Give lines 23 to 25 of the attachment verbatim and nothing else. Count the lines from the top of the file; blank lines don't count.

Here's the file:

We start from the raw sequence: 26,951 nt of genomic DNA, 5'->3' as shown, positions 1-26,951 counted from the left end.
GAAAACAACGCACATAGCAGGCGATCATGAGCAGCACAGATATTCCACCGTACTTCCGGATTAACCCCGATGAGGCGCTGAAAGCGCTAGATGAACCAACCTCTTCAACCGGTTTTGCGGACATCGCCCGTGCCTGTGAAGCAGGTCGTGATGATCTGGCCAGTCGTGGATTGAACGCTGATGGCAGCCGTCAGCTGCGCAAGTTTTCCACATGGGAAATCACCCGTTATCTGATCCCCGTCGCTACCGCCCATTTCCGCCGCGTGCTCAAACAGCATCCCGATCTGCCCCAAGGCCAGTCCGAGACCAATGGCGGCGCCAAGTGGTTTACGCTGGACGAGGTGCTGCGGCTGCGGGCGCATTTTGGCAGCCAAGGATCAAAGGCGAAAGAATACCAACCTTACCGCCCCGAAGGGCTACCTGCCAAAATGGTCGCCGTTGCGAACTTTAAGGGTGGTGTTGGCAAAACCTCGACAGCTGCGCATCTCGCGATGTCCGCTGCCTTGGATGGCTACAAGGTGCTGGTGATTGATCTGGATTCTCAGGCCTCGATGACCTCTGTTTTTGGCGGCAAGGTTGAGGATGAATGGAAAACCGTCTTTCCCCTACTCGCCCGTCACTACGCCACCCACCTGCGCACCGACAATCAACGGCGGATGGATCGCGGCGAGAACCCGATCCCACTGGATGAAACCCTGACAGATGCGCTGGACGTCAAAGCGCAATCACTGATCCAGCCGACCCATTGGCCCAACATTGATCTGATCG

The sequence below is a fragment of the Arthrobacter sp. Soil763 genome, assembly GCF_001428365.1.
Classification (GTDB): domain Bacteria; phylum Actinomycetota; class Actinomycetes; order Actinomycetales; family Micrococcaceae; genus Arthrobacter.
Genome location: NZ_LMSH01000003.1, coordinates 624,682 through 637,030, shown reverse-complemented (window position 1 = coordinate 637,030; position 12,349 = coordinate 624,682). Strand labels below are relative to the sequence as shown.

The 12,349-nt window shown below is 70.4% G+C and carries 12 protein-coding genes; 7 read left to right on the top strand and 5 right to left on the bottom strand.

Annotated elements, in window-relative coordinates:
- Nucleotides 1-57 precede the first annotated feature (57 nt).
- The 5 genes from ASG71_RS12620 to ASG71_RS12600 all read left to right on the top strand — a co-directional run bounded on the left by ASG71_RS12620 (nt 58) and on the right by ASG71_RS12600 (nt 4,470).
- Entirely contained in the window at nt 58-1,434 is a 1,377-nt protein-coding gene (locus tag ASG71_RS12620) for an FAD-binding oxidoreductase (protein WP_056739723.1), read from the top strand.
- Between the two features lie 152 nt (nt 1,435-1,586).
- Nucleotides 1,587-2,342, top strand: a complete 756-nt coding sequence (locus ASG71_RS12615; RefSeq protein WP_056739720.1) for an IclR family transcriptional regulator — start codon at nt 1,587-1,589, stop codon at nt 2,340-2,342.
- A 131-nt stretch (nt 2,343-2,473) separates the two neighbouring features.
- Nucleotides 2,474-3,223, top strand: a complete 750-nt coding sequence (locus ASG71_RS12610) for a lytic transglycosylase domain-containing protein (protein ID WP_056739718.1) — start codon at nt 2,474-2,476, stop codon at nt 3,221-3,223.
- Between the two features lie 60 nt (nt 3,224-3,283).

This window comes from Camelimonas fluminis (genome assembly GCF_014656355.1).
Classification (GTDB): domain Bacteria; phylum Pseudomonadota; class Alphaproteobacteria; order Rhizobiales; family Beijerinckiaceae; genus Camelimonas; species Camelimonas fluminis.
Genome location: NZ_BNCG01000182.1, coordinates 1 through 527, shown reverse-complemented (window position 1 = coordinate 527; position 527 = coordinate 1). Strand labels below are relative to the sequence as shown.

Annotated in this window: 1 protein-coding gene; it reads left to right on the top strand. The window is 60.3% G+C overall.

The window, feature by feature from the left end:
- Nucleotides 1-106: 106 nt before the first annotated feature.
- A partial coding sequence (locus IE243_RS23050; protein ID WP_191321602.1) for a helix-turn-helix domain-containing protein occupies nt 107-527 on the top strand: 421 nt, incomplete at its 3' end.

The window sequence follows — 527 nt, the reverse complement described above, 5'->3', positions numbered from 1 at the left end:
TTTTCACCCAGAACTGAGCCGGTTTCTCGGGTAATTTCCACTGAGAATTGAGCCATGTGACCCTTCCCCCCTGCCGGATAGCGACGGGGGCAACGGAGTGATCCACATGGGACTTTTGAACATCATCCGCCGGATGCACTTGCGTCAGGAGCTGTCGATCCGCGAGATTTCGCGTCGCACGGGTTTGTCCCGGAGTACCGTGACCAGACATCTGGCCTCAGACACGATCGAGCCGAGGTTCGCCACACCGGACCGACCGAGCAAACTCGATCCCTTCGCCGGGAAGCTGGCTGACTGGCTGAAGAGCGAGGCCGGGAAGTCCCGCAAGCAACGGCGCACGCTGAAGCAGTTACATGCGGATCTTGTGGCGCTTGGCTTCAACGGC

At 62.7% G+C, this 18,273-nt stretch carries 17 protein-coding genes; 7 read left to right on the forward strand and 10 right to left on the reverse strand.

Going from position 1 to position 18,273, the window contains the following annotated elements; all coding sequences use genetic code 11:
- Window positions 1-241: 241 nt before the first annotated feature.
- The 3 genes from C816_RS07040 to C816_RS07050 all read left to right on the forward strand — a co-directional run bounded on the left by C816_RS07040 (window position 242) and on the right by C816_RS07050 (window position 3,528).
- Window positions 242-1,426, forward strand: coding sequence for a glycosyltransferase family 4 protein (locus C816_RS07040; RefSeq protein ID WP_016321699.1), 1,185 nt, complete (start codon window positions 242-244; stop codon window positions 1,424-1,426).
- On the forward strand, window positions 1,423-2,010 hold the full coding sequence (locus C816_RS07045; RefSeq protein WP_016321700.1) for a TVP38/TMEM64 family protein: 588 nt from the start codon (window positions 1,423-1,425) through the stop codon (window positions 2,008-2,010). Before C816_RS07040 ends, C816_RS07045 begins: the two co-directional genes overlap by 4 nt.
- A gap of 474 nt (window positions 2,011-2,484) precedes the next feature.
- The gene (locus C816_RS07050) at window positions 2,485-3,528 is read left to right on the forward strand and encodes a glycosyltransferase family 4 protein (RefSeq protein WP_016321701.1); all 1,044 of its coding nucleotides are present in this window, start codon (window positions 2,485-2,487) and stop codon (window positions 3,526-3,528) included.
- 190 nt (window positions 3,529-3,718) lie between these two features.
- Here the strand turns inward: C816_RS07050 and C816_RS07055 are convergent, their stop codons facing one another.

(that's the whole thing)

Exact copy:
The window sequence follows — 527 nt, the reverse complement described above, 5'->3', positions numbered from 1 at the left end:
TTTTCACCCAGAACTGAGCCGGTTTCTCGGGTAATTTCCACTGAGAATTGAGCCATGTGACCCTTCCCCCCTGCCGGATAGCGACGGGGGCAACGGAGTGATCCACATGGGACTTTTGAACATCATCCGCCGGATGCACTTGCGTCAGGAGCTGTCGATCCGCGAGATTTCGCGTCGCACGGGTTTGTCCCGGAGTACCGTGACCAGACATCTGGCCTCAGACACGATCGAGCCGAGGTTCGCCACACCGGACCGACCGAGCAAACTCGATCCCTTCGCCGGGAAGCTGGCTGACTGGCTGAAGAGCGAGGCCGGGAAGTCCCGCAAGCAACGGCGCACGCTGAAGCAGTTACATGCGGATCTTGTGGCGCTTGGCTTCAACGGC

At 62.7% G+C, this 18,273-nt stretch carries 17 protein-coding genes; 7 read left to right on the forward strand and 10 right to left on the reverse strand.